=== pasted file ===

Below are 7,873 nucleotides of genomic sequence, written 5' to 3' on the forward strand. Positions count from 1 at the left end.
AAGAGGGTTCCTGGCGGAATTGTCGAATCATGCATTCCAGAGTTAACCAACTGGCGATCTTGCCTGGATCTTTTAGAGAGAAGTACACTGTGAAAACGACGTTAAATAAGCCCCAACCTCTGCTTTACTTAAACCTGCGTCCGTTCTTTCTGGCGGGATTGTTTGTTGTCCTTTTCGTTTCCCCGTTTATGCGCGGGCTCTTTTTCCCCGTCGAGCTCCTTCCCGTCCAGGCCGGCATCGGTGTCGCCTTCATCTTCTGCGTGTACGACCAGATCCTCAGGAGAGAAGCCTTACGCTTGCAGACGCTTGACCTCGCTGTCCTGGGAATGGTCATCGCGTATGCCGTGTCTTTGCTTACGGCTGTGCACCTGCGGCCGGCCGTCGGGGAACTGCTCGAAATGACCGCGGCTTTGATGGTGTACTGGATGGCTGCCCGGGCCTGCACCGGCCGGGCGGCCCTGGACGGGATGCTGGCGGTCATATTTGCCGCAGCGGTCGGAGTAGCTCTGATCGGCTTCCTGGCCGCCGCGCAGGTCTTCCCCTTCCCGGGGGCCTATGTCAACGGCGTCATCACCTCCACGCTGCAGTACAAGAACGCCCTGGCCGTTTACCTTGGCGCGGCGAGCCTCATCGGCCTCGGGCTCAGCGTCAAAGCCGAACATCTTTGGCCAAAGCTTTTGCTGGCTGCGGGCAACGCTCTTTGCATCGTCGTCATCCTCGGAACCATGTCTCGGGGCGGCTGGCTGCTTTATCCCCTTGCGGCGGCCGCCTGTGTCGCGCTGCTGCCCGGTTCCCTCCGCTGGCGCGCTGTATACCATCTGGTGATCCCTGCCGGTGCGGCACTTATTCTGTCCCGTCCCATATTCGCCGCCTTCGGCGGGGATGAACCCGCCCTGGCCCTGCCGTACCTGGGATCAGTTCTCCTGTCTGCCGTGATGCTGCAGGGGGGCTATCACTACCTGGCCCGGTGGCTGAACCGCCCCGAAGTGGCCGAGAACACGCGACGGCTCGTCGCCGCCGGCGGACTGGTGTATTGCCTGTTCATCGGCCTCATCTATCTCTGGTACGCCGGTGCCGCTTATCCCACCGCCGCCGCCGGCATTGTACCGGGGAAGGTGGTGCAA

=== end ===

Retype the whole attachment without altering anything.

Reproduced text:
Below are 7,873 nucleotides of genomic sequence, written 5' to 3' on the forward strand. Positions count from 1 at the left end.
AAGAGGGTTCCTGGCGGAATTGTCGAATCATGCATTCCAGAGTTAACCAACTGGCGATCTTGCCTGGATCTTTTAGAGAGAAGTACACTGTGAAAACGACGTTAAATAAGCCCCAACCTCTGCTTTACTTAAACCTGCGTCCGTTCTTTCTGGCGGGATTGTTTGTTGTCCTTTTCGTTTCCCCGTTTATGCGCGGGCTCTTTTTCCCCGTCGAGCTCCTTCCCGTCCAGGCCGGCATCGGTGTCGCCTTCATCTTCTGCGTGTACGACCAGATCCTCAGGAGAGAAGCCTTACGCTTGCAGACGCTTGACCTCGCTGTCCTGGGAATGGTCATCGCGTATGCCGTGTCTTTGCTTACGGCTGTGCACCTGCGGCCGGCCGTCGGGGAACTGCTCGAAATGACCGCGGCTTTGATGGTGTACTGGATGGCTGCCCGGGCCTGCACCGGCCGGGCGGCCCTGGACGGGATGCTGGCGGTCATATTTGCCGCAGCGGTCGGAGTAGCTCTGATCGGCTTCCTGGCCGCCGCGCAGGTCTTCCCCTTCCCGGGGGCCTATGTCAACGGCGTCATCACCTCCACGCTGCAGTACAAGAACGCCCTGGCCGTTTACCTTGGCGCGGCGAGCCTCATCGGCCTCGGGCTCAGCGTCAAAGCCGAACATCTTTGGCCAAAGCTTTTGCTGGCTGCGGGCAACGCTCTTTGCATCGTCGTCATCCTCGGAACCATGTCTCGGGGCGGCTGGCTGCTTTATCCCCTTGCGGCGGCCGCCTGTGTCGCGCTGCTGCCCGGTTCCCTCCGCTGGCGCGCTGTATACCATCTGGTGATCCCTGCCGGTGCGGCACTTATTCTGTCCCGTCCCATATTCGCCGCCTTCGGCGGGGATGAACCCGCCCTGGCCCTGCCGTACCTGGGATCAGTTCTCCTGTCTGCCGTGATGCTGCAGGGGGGCTATCACTACCTGGCCCGGTGGCTGAACCGCCCCGAAGTGGCCGAGAACACGCGACGGCTCGTCGCCGCCGGCGGACTGGTGTATTGCCTGTTCATCGGCCTCATCTATCTCTGGTACGCCGGTGCCGCTTATCCCACCGCCGCCGCCGGCATTGTACCGGGGAAGGTGGTGCAA